London, the term 'macaroni' was used to refer to the avant garde, who
regularly indulged in pasta as well as other imported luxury foods. Over time,
the term came into use as slang for anything of exaggerated elegance, like
the feather in Yankee Doodle's cap.
MALLOREDDUS Half-inch-long ridged Sardinian pastas that look a bit like
small worms. Also known on the island as 'gnocchi,' though they are nothing
like actual gnocchi.
ORECCHIETTE 'Little ears,' the most typical of all Pugliese pastas.
ORECCHIETTE MARITATE 'Married' orecchiette. A Pugliese blend of
casarecci (long and thin) and orecchiette (round), which consummate
their 'marriage' in the pot when you cook them together.
ORZO 'Barley seeds,' used for soups or pasta salads.
PAGLIA E FIENO 'Straw and hay,' used to denote green (spinach) and
yellow (egg) noodles mixed together. Good with cream or tomato sauces.
PAPPARDELLE Broad egg noodles that are big with game meats, like hare
or wild boar.
PENNE Macaroni cut like quills, or pens. Good with meat, cream, and
PEZZOCCHERI Buckwheat pasta from the Valtellina in the north of
Lombardy. Traditionally a winter dish, served with cabbage, potatoes, and
garlic, all mixed together and baked with cheese.
QUADRUCCI Tiny pasta squares, used primarily for soups.
SAGNE Long Pugliese pasta, shaped like ribbons wrapped around a rod or
SPAGHETTI The most famous pasta. The name comes from spago,
meaning 'string' or 'cord'; spaghetti means 'little strings.' Good with tomato
and olive oil–based sauces.
SPAGHETTINI Thin spaghetti.
SPAGHETTONI Very thick spaghetti that is made into two-foot-long strands
that are usually broken up before cooking. Typically served in Puglia with
olive oil and fresh garlic.
STELLINI 'Little stars,' used in broth.
TAGLIATELLE The name is from tagliare, meaning 'to cut.' The Bolognese
serve it with prosciutto and other meat sauces.
TROFIE Small twists of pasta, a bit like two-inch pieces of twine folded in
half, then gently (never tightly) twisted. The preferred Ligurian pasta for pesto.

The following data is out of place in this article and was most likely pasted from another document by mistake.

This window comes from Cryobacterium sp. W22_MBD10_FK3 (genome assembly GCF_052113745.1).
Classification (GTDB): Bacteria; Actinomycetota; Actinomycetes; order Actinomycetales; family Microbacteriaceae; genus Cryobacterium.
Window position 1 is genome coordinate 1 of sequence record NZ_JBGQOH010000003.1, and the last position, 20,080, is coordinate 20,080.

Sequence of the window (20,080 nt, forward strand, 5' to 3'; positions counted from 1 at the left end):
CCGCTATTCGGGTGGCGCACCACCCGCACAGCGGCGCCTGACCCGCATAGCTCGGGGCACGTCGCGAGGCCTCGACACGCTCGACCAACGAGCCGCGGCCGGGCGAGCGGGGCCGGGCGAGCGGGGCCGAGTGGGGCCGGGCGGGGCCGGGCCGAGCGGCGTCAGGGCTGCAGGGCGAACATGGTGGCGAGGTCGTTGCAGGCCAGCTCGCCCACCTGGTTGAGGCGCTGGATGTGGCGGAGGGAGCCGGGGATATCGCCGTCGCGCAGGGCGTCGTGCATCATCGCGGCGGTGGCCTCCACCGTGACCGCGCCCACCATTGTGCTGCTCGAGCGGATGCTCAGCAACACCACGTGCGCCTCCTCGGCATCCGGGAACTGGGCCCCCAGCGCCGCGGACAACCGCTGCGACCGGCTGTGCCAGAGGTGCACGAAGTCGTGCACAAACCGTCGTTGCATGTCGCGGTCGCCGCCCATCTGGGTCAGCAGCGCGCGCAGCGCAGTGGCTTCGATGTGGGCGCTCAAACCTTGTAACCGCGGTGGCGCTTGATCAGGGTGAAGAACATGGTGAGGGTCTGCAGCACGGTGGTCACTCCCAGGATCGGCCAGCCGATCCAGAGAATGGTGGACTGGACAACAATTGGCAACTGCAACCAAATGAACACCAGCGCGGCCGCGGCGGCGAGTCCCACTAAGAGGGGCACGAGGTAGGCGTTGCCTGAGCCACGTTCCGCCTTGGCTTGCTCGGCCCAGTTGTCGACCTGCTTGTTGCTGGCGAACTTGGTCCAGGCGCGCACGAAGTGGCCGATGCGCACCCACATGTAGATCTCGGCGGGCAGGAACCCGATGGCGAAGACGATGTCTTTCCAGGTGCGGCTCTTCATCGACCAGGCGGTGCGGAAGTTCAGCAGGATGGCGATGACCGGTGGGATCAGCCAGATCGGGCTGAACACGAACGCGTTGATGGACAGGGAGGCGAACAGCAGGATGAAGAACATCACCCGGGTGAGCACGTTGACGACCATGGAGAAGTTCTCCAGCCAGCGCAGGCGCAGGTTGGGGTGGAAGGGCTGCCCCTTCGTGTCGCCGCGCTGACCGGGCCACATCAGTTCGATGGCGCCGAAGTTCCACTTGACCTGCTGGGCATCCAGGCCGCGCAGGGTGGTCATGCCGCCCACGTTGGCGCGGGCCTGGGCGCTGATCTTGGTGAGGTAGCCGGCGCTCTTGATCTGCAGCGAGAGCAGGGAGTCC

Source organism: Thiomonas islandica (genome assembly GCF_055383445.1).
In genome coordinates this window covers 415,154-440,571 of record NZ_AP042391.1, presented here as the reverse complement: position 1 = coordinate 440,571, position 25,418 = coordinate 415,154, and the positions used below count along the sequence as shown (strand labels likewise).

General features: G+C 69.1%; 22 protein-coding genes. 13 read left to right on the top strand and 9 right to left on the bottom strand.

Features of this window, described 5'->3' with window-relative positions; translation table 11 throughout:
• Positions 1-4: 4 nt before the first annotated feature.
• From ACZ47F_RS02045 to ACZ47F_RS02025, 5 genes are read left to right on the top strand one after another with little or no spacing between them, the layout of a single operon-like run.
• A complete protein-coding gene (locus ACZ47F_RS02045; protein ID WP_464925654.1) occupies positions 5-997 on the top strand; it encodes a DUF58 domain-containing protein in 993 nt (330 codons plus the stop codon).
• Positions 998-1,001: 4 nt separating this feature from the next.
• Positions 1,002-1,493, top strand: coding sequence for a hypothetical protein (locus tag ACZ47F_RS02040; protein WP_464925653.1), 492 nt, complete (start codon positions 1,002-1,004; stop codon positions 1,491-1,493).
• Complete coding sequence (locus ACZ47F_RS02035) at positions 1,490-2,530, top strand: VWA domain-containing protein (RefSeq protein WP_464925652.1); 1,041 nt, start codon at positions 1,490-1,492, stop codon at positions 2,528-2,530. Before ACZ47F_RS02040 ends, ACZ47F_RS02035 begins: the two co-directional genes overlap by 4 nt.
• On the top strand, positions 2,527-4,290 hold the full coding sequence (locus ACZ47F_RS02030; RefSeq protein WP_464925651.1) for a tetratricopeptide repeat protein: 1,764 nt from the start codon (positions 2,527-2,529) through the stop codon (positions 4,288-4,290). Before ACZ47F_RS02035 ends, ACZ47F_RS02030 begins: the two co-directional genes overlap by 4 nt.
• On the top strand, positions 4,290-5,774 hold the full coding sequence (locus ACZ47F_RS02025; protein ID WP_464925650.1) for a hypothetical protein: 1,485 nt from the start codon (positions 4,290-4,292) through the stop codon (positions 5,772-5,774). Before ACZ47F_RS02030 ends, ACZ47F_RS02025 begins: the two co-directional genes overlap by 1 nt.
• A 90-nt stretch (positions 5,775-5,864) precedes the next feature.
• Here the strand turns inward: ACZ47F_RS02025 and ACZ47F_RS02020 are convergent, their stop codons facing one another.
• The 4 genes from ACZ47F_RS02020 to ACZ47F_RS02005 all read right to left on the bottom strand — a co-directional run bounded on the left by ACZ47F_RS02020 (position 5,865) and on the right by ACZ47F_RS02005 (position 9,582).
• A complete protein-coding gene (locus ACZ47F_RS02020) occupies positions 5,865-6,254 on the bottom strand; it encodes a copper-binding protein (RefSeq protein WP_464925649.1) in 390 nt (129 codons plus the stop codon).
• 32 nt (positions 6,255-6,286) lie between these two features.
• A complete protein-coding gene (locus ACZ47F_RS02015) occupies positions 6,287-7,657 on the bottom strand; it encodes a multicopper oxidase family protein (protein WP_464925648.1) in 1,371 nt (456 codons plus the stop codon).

VERMICELLI Literally 'little worms,' they are essentially like spaghetti or
ZITI Neapolitan macaroni. Ziti means 'groom,' and this pasta is typically
served in Naples as a first course at weddings.
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VillaWare Pasta Machine Motor Save prep time and elbow grease with this powerful, quiet, 2-speed Motor. Instantly automates your hand-crank pasta machine, freeing your hands to guide pasta dough through the rollers and cutters. Pasta Machine Motor works with VillaWare's Imperial and Al Dente pasta machines. Made in Italy. Pasta machine not included.
VillaWare Al Dente Al Dente Pasta Machine, Chrome This Pasta Machine is constructed out of chrome-plated stainless steel, a handsome, durable machine for making fresh pasta at home! Use it to roll out your dough, then use the cutters to make strands of spaghetti and fettuccine. Features include an easy-turn plastic handle on one side and a dough roller dial on the other, plus a stainless steel with plastic clamp so it can be attached to your countertop. Other cutting heads are available.
VillaWare 5x12.5 Ravioli Pasta Plaque Make delicious, fresh, homemade ravioli easily and quickly using this specially designed Plaque. Simply place a sheet of pasta on the plaque, add your favorite filling, cover with another pasta sheet, then cut. Makes 10 large 2.5" squares.